So any of our learners didjes (which are rated at 4 or over) have better back pressure than a 5' PVC pipe. Please be aware that this is valid only for our didjes (I am certain that other merchants will soon praise that almost all their didjes have excellent back pressure).

Does the material of the didj really make that much of a difference (manmade material vs natural).

The material a didj is made from certainly has an effect on it's sound. And since eucalyptus is such a hard and dense wood, it is certainly the best to use for a didj.

Having said this, I need to clarify that in my experience genuine termite hollowed didjes vary very widely in their sound quality (entirely due to the way the termites hollowed them).

So if you have a eucalyptus didgeridoo which has not been hollowed too well by the termites, it might very well sound a lot worse than say a PVC didj. But if you have a well hollowed termite eaten didj you will not find a didj from any other material that sounds as well.

A friend of me, who works for swimming pool, gave me a long pipe (4 meters) with an internal diameter of 45 mm. On your page you give us the length of pipe for key E, D, or C with an internal diameter of 40 mm. Is it possible for you to give me the same for an internal diameter if 45 mm?

That's a good question. I determined the length for 40 mm pipe by trial and error. But I would suggest you work out the inside volume and ensure that is the same. So you simply divide the length of the 40mm pipe for a given key by 1.27 (the ratio between the cross section area of the two pipe sizes) and you get the length of a 45mm pipe with the same key.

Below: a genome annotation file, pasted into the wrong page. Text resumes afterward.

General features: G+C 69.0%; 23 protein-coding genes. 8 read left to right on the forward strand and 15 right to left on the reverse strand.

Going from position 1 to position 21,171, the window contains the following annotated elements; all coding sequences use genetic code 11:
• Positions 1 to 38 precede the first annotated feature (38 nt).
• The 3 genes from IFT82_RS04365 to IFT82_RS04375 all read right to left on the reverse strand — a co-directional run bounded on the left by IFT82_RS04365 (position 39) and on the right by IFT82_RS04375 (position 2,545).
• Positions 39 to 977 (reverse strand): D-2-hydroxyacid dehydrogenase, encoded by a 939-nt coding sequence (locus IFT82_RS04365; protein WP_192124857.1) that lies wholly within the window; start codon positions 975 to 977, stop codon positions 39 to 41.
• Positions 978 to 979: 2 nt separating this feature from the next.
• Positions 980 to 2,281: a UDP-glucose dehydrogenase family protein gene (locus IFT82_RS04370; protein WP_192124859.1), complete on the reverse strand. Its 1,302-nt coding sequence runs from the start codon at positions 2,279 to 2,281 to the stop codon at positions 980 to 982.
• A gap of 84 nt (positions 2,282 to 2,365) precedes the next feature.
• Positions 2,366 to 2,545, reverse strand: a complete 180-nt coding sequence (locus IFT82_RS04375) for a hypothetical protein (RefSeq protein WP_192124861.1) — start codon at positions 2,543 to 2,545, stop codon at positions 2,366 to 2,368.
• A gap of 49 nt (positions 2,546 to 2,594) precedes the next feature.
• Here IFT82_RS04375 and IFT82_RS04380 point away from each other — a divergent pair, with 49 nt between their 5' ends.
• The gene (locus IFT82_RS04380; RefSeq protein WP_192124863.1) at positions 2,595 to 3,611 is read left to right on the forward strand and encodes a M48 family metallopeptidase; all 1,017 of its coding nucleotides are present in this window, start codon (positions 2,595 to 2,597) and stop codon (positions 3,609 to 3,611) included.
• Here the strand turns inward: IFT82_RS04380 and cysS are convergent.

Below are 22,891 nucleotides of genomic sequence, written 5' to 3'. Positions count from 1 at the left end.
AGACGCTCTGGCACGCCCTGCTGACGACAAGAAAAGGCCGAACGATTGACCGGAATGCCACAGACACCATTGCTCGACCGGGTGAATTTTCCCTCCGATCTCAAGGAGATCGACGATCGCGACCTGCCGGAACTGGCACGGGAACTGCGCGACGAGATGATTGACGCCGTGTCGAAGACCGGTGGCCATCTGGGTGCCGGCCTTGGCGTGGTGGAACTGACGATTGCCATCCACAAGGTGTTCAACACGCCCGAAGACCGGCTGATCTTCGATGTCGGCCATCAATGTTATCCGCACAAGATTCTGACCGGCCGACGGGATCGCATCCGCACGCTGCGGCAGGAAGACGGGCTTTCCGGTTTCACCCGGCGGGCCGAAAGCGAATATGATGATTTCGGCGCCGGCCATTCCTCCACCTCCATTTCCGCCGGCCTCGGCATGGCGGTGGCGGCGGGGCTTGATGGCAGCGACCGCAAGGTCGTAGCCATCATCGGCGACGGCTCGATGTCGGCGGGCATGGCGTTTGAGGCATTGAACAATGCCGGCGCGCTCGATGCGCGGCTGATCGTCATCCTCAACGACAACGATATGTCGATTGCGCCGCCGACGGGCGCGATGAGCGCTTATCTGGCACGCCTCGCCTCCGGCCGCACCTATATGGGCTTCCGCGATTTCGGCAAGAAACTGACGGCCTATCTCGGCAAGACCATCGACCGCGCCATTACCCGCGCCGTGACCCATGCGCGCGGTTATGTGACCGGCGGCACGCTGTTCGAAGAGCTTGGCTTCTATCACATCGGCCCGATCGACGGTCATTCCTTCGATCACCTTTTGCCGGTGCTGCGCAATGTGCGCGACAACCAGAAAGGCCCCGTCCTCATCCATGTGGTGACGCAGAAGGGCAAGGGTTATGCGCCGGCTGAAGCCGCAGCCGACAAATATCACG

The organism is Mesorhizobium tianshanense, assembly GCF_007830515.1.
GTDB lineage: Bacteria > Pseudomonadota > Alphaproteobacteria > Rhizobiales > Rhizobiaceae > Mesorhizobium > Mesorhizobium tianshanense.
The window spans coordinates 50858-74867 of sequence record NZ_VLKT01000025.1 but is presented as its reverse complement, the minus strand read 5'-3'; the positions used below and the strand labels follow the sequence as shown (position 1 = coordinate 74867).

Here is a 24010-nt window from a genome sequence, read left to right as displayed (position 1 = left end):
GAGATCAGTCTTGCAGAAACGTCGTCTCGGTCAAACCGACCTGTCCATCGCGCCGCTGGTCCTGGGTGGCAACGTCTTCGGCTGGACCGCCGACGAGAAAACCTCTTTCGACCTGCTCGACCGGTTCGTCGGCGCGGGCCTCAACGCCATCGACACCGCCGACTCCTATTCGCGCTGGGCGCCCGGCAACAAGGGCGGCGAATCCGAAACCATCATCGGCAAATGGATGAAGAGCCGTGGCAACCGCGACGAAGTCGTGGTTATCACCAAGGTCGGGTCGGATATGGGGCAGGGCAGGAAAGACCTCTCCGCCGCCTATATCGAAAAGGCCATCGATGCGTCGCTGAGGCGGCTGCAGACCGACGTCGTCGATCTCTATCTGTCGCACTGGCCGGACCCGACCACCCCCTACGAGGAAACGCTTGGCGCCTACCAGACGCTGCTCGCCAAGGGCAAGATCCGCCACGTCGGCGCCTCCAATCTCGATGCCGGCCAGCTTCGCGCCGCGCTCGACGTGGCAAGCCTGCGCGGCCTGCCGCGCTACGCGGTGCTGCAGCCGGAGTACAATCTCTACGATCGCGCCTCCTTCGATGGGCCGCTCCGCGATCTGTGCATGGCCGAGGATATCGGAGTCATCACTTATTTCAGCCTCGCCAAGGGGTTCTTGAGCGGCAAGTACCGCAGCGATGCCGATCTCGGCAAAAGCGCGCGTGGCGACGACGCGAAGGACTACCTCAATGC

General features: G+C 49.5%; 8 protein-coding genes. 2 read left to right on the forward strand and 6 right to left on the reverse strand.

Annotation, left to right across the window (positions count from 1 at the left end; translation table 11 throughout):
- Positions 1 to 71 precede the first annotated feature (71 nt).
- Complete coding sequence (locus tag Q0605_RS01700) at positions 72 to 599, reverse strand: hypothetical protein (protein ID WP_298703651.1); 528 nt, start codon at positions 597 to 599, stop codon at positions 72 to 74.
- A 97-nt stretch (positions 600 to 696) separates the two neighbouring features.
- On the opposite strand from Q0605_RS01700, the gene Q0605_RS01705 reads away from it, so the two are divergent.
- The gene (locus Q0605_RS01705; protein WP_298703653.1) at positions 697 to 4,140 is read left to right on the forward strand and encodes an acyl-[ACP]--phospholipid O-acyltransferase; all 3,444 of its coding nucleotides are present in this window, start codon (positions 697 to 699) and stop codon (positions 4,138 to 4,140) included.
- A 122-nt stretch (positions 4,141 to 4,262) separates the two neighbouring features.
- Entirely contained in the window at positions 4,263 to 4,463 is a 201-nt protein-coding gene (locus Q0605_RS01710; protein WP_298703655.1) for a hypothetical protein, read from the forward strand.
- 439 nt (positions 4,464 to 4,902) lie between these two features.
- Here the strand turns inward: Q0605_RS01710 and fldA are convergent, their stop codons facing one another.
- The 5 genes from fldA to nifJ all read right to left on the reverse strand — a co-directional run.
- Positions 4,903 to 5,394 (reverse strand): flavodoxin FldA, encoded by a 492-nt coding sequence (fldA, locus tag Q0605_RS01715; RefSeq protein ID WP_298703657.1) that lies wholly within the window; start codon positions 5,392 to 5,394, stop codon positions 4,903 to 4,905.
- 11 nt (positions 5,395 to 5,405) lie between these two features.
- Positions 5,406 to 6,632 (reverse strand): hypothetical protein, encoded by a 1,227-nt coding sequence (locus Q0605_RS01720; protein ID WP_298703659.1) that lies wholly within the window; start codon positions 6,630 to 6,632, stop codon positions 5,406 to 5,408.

When travelling in Central Queensland, I was told by both aboriginal men & women that it's wrong & offensive for a woman to play a didge, as it's Men's Business. There seems to be little mention of such a taboo on the web, even on sites run by aboriginal people, so is that just a local belief?

Whether woman are allowed to touch or play the didgeridoo differs from area to area.

Whenever talking about Aborigines you need to be aware that there are hundreds of aboriginal clans throughout Australia, which are as different as European nations. So naturally their languages and customs are very different.

In Arnhem Land there are tribes which did not allow their women to even touch didgeridoos. I have been told that the penalty for doing so is rape by the owner of the didj.

I have heard about the same taboo in the South Queensland and northern NSW areas, but never got any reason for it when asking. However other clans do not have that taboo and I have also seen Aboriginal women play the didj and heard of other people witnessing the same. Other clans allow woman to paint didgeridoos, but not play them etc.

Many years ago I put the question to a now deceased senior Elder of a Northern Territory Clan and he told me he thinks it is OK for western woman to play the didj (as long as they would not do so in his tribal area, but Aboriginal woman shouldn't play at all because they would become pregnant.

So there is many different beliefs around this issue and you need to make your own decisions.

I made a D tuned didj from a 118 cm pvc pipe and learned the circular breathing; the sound is really exciting, but I would like to know how large it has to be to play an A note ( for a lower sound).
Plus, I want to paint it because the look of pvc is awful. How can I do that? What kind of paint should I use; will it affect the sound of the didj?

To get an A, you need to cut a PVC pipe with 1.5" (one and a half inch - 37.5mm) inside diameter to 63" (1600mm) length.

To paint your didj you can use acrylics for the colours with a clear varnish over the top or almost any other kind of paint. The paint will not affect the sound quality.